When A Quick Fix Wont Do

There is never any reason for me ever to get excited about going to the dentist. Granted it has been close to 20 years since I last entered a dentist for myself. Just the mere thought of sitting in the reception area, breathing in the menthol, clinical smell, everytime the door swings open with someone leaving the room. While I looked at them intently, trying to decipher the looks on their faces as either being a successful appointment or a long drawn out horror saga.

Just in case you missed it, I said 20 years, that's right 20 long years since I made the brave decision to sit in the chair and have a dentist prode, poke, drill, and extract. In between me, gaggling mouth fills of prefilled water, that seemed to dribble down the side of my face. A white-knuckle experience I swore that I would never voluntarily do again.

Yet, here I am. I made the mistake of telling my husband about the niggling sensation that was vying for my attention before every bite of my chocolate cake. It was just ruining my whole experience of enjoying this guilty pleasure that I had routinely added into my week.
The thing about my darling husband is that he is a man of action, and hearing me whining was an excellent opportunity for his "Batman to the rescue" voice to be utilized and actioned.

I had one week to prepare myself, one whole week of rehearsing and nursing the memory of my last visit to the chair. One full week to induct my family into my pity countdown.

What was I fearing? Well, don't worry I'm going to tell you.

I was fearing the tell off! The browbeating and judgment. I was fearing the dentist saying to me "why did you let it get so bad"? I was fearing, hearing her tell me what a colossal mess I had created, with my neglect, my poor routines, and choices. I dreaded the stare from others that may be in the room. I was dreading that deep, piercing stare down, that would presumably happen, during my struggle to find the right words to kill the awkwardness and take the attention of me.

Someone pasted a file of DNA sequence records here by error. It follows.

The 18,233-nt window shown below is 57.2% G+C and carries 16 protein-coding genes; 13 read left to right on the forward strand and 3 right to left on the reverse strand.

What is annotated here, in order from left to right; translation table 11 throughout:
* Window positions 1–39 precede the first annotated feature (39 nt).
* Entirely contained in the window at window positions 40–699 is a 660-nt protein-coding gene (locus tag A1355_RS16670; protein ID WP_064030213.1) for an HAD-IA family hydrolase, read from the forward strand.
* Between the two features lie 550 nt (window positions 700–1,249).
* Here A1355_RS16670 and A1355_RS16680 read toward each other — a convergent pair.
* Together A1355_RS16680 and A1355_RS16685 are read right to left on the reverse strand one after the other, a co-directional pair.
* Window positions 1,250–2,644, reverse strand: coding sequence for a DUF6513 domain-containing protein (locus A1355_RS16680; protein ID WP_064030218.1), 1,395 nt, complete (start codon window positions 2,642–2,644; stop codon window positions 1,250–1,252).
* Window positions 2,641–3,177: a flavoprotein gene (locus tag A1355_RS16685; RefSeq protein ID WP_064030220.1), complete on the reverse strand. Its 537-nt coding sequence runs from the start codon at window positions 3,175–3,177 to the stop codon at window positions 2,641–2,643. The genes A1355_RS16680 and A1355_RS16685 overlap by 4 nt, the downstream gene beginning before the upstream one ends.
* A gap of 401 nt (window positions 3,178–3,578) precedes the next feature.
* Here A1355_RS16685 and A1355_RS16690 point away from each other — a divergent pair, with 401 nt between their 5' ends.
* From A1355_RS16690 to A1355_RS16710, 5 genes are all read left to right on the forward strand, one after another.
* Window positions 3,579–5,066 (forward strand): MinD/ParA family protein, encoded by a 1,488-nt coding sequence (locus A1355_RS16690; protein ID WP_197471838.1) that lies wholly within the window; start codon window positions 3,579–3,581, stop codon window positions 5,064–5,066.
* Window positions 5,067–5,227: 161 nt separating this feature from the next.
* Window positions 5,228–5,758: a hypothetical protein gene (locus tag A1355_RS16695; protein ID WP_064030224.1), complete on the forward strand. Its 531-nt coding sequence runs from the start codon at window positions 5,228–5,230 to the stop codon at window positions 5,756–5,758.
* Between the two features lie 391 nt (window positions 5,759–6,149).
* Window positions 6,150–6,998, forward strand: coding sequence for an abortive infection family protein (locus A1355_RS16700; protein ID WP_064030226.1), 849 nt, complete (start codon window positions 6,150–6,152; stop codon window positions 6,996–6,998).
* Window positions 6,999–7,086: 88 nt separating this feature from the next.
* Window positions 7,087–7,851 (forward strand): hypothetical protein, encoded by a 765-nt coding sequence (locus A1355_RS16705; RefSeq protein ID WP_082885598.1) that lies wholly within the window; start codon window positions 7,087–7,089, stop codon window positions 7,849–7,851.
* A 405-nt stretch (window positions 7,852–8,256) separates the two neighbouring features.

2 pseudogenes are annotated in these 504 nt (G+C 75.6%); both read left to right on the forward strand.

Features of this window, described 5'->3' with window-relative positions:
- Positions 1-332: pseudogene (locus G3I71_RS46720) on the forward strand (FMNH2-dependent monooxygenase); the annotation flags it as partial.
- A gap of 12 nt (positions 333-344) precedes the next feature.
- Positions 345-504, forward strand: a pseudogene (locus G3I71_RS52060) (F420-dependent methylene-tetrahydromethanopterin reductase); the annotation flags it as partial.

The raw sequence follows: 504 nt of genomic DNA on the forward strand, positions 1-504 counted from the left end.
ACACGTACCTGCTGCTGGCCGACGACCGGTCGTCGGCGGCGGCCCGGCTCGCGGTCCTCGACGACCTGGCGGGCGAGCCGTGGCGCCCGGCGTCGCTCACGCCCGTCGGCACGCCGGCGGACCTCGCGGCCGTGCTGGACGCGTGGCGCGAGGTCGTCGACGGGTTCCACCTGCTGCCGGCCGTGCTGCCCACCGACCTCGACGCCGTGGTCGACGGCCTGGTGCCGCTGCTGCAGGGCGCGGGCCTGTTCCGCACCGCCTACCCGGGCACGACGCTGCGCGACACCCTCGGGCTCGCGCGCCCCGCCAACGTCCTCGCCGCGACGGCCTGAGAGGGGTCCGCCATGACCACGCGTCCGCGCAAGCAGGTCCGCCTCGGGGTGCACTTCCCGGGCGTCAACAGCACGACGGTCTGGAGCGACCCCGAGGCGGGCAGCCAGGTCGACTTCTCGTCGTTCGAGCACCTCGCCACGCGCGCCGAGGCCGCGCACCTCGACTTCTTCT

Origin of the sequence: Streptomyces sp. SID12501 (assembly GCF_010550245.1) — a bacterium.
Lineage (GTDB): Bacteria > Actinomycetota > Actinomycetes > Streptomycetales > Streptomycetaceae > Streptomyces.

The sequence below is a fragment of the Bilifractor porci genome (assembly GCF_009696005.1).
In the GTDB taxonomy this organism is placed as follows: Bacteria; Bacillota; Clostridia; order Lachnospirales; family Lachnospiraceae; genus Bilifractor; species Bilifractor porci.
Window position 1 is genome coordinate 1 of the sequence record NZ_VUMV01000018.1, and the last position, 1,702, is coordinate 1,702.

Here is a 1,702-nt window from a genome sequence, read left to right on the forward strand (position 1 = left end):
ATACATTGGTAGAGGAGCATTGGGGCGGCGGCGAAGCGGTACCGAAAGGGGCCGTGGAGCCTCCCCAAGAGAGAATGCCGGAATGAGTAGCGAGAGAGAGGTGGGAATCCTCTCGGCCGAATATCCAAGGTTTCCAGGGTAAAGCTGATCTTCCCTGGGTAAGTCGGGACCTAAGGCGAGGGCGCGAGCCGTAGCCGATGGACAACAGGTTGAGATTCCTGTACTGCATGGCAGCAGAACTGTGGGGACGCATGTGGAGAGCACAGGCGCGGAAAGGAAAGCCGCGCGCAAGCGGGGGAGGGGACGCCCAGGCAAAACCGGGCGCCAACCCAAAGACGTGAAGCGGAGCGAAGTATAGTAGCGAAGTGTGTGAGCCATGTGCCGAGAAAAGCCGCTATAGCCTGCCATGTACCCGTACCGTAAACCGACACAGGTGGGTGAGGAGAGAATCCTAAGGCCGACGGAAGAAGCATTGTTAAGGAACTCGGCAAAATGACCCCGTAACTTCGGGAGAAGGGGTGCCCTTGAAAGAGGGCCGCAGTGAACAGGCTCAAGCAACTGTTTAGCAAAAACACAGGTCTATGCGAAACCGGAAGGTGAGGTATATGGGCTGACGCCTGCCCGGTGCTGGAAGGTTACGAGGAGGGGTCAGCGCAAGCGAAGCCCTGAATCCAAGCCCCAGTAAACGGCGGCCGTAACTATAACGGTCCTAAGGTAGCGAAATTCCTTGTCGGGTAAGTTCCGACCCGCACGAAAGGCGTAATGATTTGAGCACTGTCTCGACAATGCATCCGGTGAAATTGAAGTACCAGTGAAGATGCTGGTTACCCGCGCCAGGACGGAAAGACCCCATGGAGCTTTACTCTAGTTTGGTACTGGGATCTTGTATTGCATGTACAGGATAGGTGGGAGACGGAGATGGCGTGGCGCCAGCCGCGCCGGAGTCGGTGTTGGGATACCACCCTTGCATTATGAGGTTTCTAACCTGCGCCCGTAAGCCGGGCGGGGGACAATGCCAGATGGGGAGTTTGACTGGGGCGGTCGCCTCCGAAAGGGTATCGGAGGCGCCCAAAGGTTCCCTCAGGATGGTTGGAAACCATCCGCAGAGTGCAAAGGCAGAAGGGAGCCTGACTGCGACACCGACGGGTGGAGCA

It was the fear of someone seeing past my unruly curls and edgy dress sense, pass the bright red lipstick that I used to hide my well-rehearsed reaction to fear.

I feared the harsh light that would be positioned to highlight all my flaws, which would be swiveled around to shine even into the darkest parts. I feared the tools that lay neatly on the trolley beside the chair. Waiting to be used to be plucked up and covered with my disgust. I feared the strength of each one's curve and my perceived idea of its worth.

I feared the drill and the force that it would be applied, as it gets pushed down and used to unhinge the plaque that had made itself at home, that no matter what I did to hide it with my half smirks or smiles could still be seen as the yellow stain that others dare not ask about. In fear of my response.

I feared the dentists' intense stare that reminded me, that the chair would be maneuvered into a vulnerable position, where I was no longer in control. Where my, perceived greatest assets could no longer be appreciated for those in the room. My fear would usurp my strengths. In this position, there was nowhere else to rest my gaze but up. Intimated by the knowledge of the one that held the stare that would cause me to close my eyes momentarily in my fear.

I feared the chatter that would take place when my faults and flaws would be made clear. There was a fear of hearing them say that"the damage is too great to repair." The cavity too deep to fill, the nerves too sensitive to allow for any work to take place. The only other option is to extract. I feared the sight of the needles that lay neatly stacked to the side in their see-through packaging with nothing to hide.

Dday had arrived, and my countdown has changed from days to hours to minutes out loud. The mornings' chaotic verbal clock ticking, was happening even while my 11-year daughter was running frantically around to find her retainer, dealing with her anxiety of being around the dentist.

Lost in my fears. I threw all encouraging speech out the window along with all my toys. 20 years it's been, and I was not about to let my daughter steal my countdown spotlight.